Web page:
A few days ago, I was reading an article called How Art Can Be Activism by Dan Haseltine, the founder of Blood: Water Mission and singer of Jars of Clay. He made some great points in this article. As one who shares his heart for humanitarian work, I decided to add to some of his thoughts.
I'm a college student, and I don't go a day on my university campus without seeing some sort of social activism taking place. My closet is full of t-shirts that raise awareness for causes: "This Shirt Feeds Starving Children," "Pray for Haiti," "Life is Greater Than Comfort: The Wells Project," "TWLOHA," "Kenya, Feel the Love," and I could go on and on. Activism is certainly trending right now.
A perk of young, artistic students becoming interested in activism is the display of art that arises. Dan Haseltine says, "Art draws people into a conversation- a powerful tool in the world of aid. A skillfully communicated story, a compelling photo, an infographic or video montage can capture the compassion of those who otherwise might not have taken that second look. Art can show people the humanity of a justice cause and so engage their support." Something I learned from one of my communications classes last semester is that art brings conversation, whether in your own mind or by bringing you into discussion with people around you.
The photographs and t-shirts and shoes and paintings all create awareness for real issues. TOMS are attractive shoes, but they remind wearers to some extent that there are children in the world at this moment who have no shoes and need them. A piece of writing or a painting can spark conversation that could ignite change. This world needs educators and problem-solvers to create solutions to the huge magnitude of troubles that currently exist.
If art is creating conversation that needs to happen, then it's a good thing, right?
To an extent. Much of activism today seems to create art focused solely on pop culture. Would broke college students students spend $60 on a pair of TOMS if they weren't stylish, even if kids in Africa still needed shoes? Would someone really have donated $20 to that organization if they didn't offer a cool t-shirt?
"So what?" you might be thinking. "As long as funds are being donated, who cares if motives are in the right place or not?"
The biggest problem with this is that it creates no accountability. Perhaps one organization is selling awesome merchandise to raise funds towards their cause while another has a shortage of young, trendy artists to help them keep up. Even if only 30% goes to the first cause and 93% goes to the second, the organization with the coolest t-shirt is probably going to win, and the donator will feel just as good about what they gave. The same goes if the first cause has people causing more harm than good, and the second is making a big difference. The cool t-shirt will probably be chosen because the buyer won't bother to do their research.
At my university, people sell t-shirts and bracelets on the sidewalks, raising money for all sorts of causes. And I've done exactly what I'm talking about, seeing a shirt or water bottle that I think looks cool, justifying my purchase with the excuse, "It helps hungry kids in Zambia anyways," and I never look up the organization again.
As Haseltine said in his article, "What if they are resented in the communities they attempt to serve? ...It has become a problem in the fragmented rise of mini nonprofit aid organizations that have big hearts and cool t-shirts yet poor practices." When we support an aid organization focused more on pop culture than the actual solution, we are falling into a practice of no accountability and failed motives.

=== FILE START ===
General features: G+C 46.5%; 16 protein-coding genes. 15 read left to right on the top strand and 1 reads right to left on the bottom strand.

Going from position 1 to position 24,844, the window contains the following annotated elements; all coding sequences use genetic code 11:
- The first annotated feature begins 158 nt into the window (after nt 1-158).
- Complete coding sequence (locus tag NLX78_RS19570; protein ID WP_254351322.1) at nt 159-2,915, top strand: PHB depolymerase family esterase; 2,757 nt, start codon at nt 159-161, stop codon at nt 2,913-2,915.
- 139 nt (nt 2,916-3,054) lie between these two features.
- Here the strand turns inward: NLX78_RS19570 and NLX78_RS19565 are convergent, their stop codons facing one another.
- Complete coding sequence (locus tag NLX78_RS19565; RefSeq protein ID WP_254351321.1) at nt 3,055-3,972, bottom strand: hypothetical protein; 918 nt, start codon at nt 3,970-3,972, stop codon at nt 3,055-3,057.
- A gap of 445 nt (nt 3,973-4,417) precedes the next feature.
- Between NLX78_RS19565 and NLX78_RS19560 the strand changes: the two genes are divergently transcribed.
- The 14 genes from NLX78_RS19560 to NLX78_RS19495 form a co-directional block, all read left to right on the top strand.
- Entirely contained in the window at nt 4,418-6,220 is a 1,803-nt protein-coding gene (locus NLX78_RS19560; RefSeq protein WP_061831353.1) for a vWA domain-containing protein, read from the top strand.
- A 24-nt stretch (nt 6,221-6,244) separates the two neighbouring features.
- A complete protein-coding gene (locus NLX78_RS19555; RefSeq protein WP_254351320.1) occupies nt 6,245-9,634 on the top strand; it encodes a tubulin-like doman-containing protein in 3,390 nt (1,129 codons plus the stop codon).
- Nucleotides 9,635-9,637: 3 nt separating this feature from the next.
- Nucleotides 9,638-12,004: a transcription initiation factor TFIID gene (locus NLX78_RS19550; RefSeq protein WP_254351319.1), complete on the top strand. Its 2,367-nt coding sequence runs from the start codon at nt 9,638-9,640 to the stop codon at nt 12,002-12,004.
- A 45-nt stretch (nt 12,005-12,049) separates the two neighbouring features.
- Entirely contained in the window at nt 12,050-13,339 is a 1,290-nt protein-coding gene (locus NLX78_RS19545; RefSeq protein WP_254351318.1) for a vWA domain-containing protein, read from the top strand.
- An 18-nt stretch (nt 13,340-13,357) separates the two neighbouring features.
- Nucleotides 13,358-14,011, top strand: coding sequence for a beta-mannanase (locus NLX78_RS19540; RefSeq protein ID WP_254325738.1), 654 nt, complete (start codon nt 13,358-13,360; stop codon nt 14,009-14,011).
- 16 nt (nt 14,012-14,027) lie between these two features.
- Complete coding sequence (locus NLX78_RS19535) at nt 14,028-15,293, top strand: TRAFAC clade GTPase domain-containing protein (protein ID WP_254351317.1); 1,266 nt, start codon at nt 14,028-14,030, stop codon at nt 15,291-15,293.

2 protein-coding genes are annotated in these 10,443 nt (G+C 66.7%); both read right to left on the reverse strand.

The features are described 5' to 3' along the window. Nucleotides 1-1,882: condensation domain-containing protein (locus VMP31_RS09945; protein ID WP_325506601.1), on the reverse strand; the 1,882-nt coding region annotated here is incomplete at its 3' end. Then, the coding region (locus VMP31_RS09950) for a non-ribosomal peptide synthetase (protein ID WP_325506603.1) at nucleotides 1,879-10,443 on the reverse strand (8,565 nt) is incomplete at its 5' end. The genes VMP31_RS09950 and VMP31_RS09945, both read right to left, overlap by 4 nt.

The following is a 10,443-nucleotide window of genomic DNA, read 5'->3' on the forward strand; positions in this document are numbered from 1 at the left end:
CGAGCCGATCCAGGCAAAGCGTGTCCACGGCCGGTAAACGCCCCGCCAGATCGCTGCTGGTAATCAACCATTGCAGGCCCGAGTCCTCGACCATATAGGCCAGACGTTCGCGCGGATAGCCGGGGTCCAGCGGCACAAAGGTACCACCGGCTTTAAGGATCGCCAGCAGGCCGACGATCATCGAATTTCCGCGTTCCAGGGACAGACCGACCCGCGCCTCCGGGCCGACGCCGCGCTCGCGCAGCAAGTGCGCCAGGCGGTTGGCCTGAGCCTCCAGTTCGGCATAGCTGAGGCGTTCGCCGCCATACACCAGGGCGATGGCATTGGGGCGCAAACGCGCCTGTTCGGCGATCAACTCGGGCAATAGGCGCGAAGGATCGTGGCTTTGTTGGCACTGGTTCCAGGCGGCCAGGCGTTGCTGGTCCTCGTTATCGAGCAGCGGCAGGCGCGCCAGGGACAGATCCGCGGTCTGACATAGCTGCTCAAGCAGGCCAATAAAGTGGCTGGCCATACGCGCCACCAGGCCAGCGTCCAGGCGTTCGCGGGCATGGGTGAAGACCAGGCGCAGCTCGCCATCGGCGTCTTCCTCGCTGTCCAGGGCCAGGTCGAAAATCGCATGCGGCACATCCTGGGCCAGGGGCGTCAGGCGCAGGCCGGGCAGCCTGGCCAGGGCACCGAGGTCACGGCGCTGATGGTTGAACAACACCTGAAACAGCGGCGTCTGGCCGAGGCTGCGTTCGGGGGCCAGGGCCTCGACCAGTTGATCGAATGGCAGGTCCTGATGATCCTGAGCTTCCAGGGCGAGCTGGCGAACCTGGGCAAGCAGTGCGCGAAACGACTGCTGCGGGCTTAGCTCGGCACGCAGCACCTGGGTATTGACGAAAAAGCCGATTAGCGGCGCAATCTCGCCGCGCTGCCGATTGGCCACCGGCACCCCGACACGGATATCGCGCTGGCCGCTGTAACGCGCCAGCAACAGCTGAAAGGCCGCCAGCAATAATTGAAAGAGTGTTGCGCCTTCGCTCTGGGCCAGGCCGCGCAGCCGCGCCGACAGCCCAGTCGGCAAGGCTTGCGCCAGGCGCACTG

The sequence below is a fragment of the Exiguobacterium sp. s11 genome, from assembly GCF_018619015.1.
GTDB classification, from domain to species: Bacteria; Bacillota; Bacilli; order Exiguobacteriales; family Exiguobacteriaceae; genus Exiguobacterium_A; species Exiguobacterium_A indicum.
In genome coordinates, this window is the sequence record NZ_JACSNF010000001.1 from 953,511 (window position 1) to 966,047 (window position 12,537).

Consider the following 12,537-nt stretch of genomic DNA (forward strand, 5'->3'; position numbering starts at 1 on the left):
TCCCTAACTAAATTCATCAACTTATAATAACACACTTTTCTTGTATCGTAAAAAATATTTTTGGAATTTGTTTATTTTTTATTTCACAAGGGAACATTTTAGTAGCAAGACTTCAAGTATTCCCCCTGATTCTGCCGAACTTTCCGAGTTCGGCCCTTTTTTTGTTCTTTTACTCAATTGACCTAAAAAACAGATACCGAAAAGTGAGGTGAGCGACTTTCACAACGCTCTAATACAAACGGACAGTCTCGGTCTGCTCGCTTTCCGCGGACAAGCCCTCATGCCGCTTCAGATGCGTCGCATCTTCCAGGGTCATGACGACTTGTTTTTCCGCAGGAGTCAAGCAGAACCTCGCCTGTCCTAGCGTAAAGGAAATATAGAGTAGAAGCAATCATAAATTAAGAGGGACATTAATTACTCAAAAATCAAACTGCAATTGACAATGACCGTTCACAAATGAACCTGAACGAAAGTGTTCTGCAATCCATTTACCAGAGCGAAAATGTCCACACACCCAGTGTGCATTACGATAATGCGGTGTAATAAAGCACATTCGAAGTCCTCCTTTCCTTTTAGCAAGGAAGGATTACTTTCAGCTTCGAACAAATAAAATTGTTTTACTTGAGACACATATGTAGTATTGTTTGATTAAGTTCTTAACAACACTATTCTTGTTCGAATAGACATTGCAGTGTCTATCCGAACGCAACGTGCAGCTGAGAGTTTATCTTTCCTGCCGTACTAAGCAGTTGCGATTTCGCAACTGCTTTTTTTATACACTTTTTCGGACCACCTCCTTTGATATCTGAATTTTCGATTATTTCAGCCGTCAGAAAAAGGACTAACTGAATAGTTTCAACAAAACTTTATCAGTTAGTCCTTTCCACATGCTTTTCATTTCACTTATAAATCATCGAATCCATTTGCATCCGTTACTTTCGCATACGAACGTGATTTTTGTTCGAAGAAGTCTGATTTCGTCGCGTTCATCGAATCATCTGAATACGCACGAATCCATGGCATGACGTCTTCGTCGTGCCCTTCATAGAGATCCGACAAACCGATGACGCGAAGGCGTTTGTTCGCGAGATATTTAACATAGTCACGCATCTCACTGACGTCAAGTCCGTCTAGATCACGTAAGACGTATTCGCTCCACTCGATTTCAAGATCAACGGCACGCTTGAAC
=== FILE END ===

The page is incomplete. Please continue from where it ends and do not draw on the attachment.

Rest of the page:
A final quote from Haseltine I would like to share is: "Art loses its 'good' when it fails to honor and dignify its subjects. There's a difference between portraying people to humanize them and market them. ...If you wouldn't show your art to a person in the community you serve, that's a pretty good sign that the art should change."
Check out this blog article by Hugh, the founder of Love Wins Ministries about the recent campaign called #FitchtheHomeless. You can read about it all here. Hugh writes about this same issue. People are giving Abercrombie & Fitch clothing to homeless people as a way to get back at the "elite" and snobbish brand. Most people say it's a good thing; homeless people are getting clothes, even if the motives behind the giving are a little twisted. However, while homeless people may need clothes, they are being dehumanized through this campaign and that is completely wrong.
Hugh says, "Consider how you would feel about this story if, instead of 'homeless
people', the story was that a man shot a video that sought to offend the
brand by giving its clothes to black people or gay people. The internet
would be in an outrage, rightfully calling the video racist or
homophobic. ...It is never okay to stigmatize people in the defense of your cause –
no matter how just or good it is. It is never okay to use poor people –
or, in fact, any people, as props or object lessons or teaching tools.
In the joyful chaos of social activism, it's easy to think about the cause
and not the people behind it. The malnourished children are more than
award-winning photos and conversation-provoking t-shirts. They are
children. Africa is more than starvation and poverty; it's a continent filled with diversity, beauty, and love.
There is meaningful change in the trendy social activism that I've seen springing up all around me during my college years, but there is a danger too. Before you go out and support an aid organization simply because of its trendiness, I challenge you to check your motives. Do some background research. Remind yourself of why you're donating and who you're really trying to bring relief.
Three years ago: The Dreamer